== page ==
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Professor Alan Ashworth

Team leader

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Professor Alan Ashworth is leader of the Gene Function Team in The Breakthrough Breast Cancer Research Centre. He was a key member of the team that discovered the BRCA2 gene. Team: Gene Function

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Biography

Professor Alan Ashworth FRS is Professor of Molecular Biology and Leader of the Gene Function team in The Breakthrough Breast Cancer Research Centre at the ICR.

Professor Ashworth completed his undergraduate Bachelor of Science in Chemistry and Biochemistry at Imperial College and achieved his PhD in Biochemistry at University College London. He joined the ICR in 1986 as a Post Doctoral Scientist in the Section of Cell and Molecular Biology and in 1999 he was appointed the first Director of the Breakthrough Breast Cancer Research Centre. The Centre is now recognised internationally and has more than 120 scientists and researchers working on aspects of the disease ranging from basic molecular and cellular biology through to translational research and clinical trials. Professor Ashworth’s Directorship ended in January 2011 when he took up the position of Chief Executive of the ICR, which he held until June 2014.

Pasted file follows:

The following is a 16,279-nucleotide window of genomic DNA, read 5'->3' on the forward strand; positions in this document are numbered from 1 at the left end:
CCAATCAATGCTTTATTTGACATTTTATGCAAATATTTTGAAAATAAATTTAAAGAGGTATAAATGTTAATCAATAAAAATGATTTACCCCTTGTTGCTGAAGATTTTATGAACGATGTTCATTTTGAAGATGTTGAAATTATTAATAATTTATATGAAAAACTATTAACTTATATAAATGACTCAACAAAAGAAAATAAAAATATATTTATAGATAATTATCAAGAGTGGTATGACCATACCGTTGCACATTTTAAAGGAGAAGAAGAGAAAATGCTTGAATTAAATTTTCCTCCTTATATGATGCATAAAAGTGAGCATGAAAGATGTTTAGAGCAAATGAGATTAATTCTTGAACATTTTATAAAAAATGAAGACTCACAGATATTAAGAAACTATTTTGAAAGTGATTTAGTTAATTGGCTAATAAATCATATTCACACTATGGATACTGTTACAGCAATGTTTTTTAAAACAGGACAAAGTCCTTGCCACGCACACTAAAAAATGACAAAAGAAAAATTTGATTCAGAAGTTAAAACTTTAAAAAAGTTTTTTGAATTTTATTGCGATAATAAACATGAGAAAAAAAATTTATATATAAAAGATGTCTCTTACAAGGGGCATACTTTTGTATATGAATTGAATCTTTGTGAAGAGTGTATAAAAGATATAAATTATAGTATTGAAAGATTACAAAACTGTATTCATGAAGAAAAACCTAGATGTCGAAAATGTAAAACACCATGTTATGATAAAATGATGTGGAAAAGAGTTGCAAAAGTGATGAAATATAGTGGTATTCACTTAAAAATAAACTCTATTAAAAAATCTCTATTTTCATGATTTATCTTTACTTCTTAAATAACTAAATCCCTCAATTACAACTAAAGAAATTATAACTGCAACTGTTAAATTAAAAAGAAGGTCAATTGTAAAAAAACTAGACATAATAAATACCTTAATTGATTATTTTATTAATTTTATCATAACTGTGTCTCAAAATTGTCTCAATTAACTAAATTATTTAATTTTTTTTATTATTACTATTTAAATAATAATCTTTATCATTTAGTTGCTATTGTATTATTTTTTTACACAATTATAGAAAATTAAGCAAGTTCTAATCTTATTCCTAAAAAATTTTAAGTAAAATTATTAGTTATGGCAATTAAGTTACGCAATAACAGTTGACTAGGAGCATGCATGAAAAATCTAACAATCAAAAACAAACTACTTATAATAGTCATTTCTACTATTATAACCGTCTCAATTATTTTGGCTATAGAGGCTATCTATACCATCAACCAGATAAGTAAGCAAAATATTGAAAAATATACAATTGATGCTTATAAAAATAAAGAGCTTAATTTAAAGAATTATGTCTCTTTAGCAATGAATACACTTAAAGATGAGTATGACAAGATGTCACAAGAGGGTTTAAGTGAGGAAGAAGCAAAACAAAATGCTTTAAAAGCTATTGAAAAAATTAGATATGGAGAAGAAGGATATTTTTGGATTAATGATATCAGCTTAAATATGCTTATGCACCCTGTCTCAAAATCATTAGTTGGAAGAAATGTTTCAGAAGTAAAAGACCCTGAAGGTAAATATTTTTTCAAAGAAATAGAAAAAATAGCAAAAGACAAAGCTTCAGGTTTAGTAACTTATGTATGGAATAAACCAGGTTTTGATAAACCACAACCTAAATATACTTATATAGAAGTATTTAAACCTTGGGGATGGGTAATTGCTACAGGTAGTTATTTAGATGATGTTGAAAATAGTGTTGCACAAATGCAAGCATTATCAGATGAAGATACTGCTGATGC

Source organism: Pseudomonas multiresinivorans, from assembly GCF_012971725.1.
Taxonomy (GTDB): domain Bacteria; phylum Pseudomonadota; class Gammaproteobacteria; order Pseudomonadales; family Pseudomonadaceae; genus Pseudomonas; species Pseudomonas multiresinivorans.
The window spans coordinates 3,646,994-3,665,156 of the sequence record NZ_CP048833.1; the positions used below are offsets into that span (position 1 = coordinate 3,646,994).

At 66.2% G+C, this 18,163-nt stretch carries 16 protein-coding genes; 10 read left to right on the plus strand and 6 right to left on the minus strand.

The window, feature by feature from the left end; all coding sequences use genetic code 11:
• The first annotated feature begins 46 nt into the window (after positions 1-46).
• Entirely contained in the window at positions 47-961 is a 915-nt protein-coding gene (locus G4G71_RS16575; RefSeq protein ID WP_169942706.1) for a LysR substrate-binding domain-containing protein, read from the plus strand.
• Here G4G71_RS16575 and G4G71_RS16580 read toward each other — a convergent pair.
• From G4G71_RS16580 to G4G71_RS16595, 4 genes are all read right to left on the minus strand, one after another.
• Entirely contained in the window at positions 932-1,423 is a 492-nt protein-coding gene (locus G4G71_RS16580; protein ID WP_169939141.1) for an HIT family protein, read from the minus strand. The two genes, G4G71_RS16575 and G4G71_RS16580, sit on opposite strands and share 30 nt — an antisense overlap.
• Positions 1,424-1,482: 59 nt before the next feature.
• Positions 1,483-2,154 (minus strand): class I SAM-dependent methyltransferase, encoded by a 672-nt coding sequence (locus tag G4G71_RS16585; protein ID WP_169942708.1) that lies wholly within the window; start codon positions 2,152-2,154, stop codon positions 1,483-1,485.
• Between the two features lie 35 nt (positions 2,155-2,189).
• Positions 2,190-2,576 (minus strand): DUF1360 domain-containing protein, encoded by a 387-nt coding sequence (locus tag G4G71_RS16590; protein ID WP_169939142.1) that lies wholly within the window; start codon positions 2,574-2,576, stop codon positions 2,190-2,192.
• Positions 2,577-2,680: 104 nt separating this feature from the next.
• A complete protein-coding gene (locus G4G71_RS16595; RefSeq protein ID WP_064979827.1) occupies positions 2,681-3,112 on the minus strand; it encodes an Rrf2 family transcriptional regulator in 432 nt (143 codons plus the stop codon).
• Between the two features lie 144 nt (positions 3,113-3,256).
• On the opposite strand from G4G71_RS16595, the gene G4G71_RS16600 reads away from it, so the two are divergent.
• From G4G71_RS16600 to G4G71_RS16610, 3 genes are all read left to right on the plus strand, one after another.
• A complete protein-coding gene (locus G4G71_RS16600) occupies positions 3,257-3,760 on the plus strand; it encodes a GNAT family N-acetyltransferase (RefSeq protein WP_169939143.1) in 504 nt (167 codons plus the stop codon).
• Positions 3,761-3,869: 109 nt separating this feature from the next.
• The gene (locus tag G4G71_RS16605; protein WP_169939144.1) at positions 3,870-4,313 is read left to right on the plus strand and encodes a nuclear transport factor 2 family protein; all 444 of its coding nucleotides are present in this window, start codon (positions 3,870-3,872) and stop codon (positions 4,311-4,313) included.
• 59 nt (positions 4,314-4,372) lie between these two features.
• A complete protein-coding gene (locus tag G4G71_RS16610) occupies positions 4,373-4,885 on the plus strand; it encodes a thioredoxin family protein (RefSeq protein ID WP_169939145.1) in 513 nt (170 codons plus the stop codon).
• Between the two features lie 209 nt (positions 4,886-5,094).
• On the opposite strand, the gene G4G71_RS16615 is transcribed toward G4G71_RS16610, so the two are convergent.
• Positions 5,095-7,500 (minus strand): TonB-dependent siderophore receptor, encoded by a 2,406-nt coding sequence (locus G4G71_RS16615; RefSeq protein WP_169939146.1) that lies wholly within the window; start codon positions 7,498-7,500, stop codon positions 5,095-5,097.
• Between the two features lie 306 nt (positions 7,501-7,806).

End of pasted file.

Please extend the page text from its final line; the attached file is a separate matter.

One of Professor Ashworth’s major contributions to cancer research has been his work on genes involved in cancer risk. He was a key part of the team that in 1995 discovered the gene BRCA2, which is linked to an increased risk of some types of cancers. Ten years later, Professor Ashworth identified a way to exploit genetic weaknesses in cancer cells including mutated BRCA2, leading to a new approach to cancer treatment.

His current research reflects his passion for the development of personalised cancer medicine, translating laboratory studies into improvements in patient care. He is also joint leader, with Professor Tony Swerdlow, of one of the world’s most comprehensive and largest (>100,000 participants), studies of breast cancer causation, theBreakthrough Generations Study.

Professor Ashworth is an elected member of EMBO and the Academy of Medical Sciences. His contributions to mammalian genetics and identification and study of inherited breast cancer susceptibility genes saw him elected as a Fellow of the Royal Society in 2008. He has been the recipient of a number of scientific prizes and awards including The European Society of Medical Oncology Lifetime Achievement Award, the David T. Workman Memorial Award of the Samuel Waxman Cancer Research Foundation and the Meyenburg Foundation’s Cancer Research Award.